A complete solar power solution requires more than just a solar panel. Multiple components must work together efficiently to generate, control, and store the energy produced by a solar panel. We have the knowledge and expertise to recommend or design all these components to make sure your solar solution operates efficiently.
Solar / PV
We can provide the ideal solar cell, module, panel, or array to meet the power needs of your device or system.
Many PV systems require a storage element, such as a rechargeable battery or supercapacitor, to balance the generated solar energy and provide a stable power output to the device or system, even when light is not present. We can help determine the right storage technology, size, and configuration that meets the needs of your application.
We will work with you to define the electrical requirements to inform the design or recommendation of appropriate charge controllers, voltage outputs, battery chargers, or other electronic features.
By defining the mechanical requirements, we can design or recommend appropriate enclosures, cabling, connectors, sealants, and mounting hardware.
Solution #1 (Optimal)
LightSaver Portable Solar Chargers. In the LightSaver Line, the solar charging circuit and USB outputs have both been designed carefully to achieve high efficiencies. Charging the battery directly from the solar panel means high charging efficiencies are possible, and a much smaller lighter panel can be used. The efficiency of power transfer from the solar panel to the battery is >90%.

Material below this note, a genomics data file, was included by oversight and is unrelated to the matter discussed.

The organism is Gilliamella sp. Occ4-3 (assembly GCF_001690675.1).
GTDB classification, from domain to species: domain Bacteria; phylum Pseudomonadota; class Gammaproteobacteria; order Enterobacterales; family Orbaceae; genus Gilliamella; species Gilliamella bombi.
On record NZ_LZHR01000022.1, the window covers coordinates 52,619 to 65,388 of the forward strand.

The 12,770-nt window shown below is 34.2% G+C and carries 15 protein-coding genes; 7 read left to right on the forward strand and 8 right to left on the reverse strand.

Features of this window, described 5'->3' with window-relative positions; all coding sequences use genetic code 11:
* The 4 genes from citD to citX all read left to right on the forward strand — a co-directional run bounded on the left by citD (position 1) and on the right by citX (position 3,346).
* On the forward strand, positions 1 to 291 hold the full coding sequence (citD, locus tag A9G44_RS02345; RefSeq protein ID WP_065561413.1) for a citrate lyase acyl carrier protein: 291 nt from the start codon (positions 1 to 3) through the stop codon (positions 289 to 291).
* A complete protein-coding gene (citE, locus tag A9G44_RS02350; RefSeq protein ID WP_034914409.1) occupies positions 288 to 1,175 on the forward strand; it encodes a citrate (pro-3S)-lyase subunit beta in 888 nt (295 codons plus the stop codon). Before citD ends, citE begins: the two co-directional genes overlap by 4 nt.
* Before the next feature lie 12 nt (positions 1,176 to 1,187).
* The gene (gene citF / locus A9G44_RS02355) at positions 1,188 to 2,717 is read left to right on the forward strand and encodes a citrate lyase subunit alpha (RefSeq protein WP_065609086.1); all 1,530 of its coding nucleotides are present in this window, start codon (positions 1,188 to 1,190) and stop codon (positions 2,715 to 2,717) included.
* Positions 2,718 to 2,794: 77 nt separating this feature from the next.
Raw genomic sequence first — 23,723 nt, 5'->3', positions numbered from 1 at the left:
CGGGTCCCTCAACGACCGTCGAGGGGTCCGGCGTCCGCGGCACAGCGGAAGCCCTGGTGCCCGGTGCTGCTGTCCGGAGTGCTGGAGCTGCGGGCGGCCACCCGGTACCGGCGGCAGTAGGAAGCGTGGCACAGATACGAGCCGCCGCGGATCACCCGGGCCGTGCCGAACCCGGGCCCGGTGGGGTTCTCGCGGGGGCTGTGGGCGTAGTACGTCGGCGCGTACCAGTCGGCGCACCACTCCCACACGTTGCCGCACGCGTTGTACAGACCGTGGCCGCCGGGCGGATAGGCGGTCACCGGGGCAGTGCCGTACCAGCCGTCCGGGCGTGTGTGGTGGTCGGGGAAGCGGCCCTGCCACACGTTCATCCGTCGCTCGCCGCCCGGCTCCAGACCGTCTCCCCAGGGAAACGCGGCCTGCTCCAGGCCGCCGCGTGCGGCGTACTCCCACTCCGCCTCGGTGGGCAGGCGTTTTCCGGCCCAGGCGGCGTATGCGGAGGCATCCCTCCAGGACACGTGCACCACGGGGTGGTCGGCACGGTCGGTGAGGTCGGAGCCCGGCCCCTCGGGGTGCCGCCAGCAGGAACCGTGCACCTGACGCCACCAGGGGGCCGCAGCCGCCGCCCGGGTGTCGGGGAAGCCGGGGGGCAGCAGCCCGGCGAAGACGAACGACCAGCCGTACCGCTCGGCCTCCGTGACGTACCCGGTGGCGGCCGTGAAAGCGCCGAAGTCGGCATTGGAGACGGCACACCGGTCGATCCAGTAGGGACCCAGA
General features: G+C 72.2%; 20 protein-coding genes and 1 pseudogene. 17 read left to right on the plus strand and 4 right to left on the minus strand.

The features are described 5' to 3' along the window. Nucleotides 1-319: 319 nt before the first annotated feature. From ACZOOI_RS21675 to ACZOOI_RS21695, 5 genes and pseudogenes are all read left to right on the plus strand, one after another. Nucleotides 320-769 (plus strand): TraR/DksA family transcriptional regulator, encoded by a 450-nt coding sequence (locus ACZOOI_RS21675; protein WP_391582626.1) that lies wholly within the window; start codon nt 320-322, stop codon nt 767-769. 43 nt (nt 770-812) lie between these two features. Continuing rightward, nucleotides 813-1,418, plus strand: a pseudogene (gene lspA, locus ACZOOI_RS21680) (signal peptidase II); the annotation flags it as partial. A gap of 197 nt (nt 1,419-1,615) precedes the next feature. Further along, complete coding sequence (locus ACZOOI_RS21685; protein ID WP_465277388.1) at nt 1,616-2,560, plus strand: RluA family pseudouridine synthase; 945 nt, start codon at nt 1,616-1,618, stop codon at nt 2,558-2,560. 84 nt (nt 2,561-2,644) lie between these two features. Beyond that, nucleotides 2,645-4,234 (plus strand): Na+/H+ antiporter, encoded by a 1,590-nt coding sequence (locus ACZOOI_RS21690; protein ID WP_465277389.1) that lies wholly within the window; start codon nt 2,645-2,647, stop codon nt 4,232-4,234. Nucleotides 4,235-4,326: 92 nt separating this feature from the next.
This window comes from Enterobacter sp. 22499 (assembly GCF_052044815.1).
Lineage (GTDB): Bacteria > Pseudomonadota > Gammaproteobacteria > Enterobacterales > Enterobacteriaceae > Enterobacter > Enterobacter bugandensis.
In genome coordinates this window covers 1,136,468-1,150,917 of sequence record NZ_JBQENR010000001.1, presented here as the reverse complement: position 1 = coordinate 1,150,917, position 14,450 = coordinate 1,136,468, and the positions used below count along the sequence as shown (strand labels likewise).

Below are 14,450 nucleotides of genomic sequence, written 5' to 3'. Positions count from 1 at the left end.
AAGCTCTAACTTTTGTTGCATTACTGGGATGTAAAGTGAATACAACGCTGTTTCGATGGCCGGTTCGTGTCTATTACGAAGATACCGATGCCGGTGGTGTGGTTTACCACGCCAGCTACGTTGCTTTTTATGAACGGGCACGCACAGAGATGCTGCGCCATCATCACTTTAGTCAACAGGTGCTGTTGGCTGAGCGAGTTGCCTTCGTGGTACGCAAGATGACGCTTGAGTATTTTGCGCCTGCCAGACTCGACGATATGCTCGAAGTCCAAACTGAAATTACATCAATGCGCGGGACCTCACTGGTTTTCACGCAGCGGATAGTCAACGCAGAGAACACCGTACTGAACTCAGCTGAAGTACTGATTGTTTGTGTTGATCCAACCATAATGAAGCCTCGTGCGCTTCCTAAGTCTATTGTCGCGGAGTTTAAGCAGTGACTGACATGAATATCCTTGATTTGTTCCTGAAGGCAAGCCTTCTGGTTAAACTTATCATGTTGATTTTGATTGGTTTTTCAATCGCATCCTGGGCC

Solution #2 (Adequate)
Commercially available Li-Ion battery bank with USB input and output connected to a Soltronix 24W panel using an RA-14. In this case, the panel power is higher due to the powerboost charge controller. The PowerBoost controller is 90% efficient, and the RA-14 is 80% efficient. Typical battery bank USB charge electronics are 75-85% efficient. So, the total system is about 60% efficient.
Solution #3 (Poor)
Commercially available Li-Ion battery bank with USB input and output connected to a 7 Watt Rollable Solar Panel (R-7) using a 1A USB 12V Adapter (RA-14). In this case, the RA-14 acts as a charge controller and drops the panel’s voltage to 5V instead of the power point at 15V, so the panel is only able to produce a maximum of 30% of its potential power. Then there is further loss through the RA-14, which operates at about 80% power transfer efficiency. Finally, there is a loss in the USB charge electronics on the battery bank as well. Typical battery bank USB charge electronics are 75-85% efficient. So, the system is about 20% efficient compared to 90% efficiency for the LightSaver Line.